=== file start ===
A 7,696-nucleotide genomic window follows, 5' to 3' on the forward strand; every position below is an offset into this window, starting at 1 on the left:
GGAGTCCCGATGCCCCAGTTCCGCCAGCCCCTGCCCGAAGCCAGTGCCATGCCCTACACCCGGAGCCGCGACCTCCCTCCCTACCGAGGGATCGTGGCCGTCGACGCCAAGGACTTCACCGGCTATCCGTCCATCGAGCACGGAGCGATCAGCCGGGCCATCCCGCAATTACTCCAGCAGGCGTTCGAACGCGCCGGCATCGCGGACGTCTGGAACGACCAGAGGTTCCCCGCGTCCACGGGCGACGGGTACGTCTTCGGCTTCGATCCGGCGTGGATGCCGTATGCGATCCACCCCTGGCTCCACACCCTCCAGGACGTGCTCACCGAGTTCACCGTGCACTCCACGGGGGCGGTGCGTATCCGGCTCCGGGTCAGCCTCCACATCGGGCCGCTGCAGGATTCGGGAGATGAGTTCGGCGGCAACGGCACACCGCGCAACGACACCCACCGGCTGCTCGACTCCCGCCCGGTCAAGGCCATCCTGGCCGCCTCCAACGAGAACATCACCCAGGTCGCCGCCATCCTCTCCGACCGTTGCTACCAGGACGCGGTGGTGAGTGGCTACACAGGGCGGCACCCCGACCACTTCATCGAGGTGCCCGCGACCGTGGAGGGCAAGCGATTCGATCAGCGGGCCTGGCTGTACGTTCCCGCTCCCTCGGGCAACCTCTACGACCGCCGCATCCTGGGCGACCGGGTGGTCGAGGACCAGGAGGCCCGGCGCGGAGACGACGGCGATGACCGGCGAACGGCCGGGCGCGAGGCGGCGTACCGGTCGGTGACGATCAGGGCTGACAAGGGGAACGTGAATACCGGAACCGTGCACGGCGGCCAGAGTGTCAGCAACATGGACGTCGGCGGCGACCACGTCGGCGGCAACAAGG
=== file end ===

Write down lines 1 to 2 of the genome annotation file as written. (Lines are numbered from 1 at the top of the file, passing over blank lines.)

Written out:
A 7,696-nucleotide genomic window follows, 5' to 3' on the forward strand; every position below is an offset into this window, starting at 1 on the left:
GGAGTCCCGATGCCCCAGTTCCGCCAGCCCCTGCCCGAAGCCAGTGCCATGCCCTACACCCGGAGCCGCGACCTCCCTCCCTACCGAGGGATCGTGGCCGTCGACGCCAAGGACTTCACCGGCTATCCGTCCATCGAGCACGGAGCGATCAGCCGGGCCATCCCGCAATTACTCCAGCAGGCGTTCGAACGCGCCGGCATCGCGGACGTCTGGAACGACCAGAGGTTCCCCGCGTCCACGGGCGACGGGTACGTCTTCGGCTTCGATCCGGCGTGGATGCCGTATGCGATCCACCCCTGGCTCCACACCCTCCAGGACGTGCTCACCGAGTTCACCGTGCACTCCACGGGGGCGGTGCGTATCCGGCTCCGGGTCAGCCTCCACATCGGGCCGCTGCAGGATTCGGGAGATGAGTTCGGCGGCAACGGCACACCGCGCAACGACACCCACCGGCTGCTCGACTCCCGCCCGGTCAAGGCCATCCTGGCCGCCTCCAACGAGAACATCACCCAGGTCGCCGCCATCCTCTCCGACCGTTGCTACCAGGACGCGGTGGTGAGTGGCTACACAGGGCGGCACCCCGACCACTTCATCGAGGTGCCCGCGACCGTGGAGGGCAAGCGATTCGATCAGCGGGCCTGGCTGTACGTTCCCGCTCCCTCGGGCAACCTCTACGACCGCCGCATCCTGGGCGACCGGGTGGTCGAGGACCAGGAGGCCCGGCGCGGAGACGACGGCGATGACCGGCGAACGGCCGGGCGCGAGGCGGCGTACCGGTCGGTGACGATCAGGGCTGACAAGGGGAACGTGAATACCGGAACCGTGCACGGCGGCCAGAGTGTCAGCAACATGGACGTCGGCGGCGACCACGTCGGCGGCAACAAGG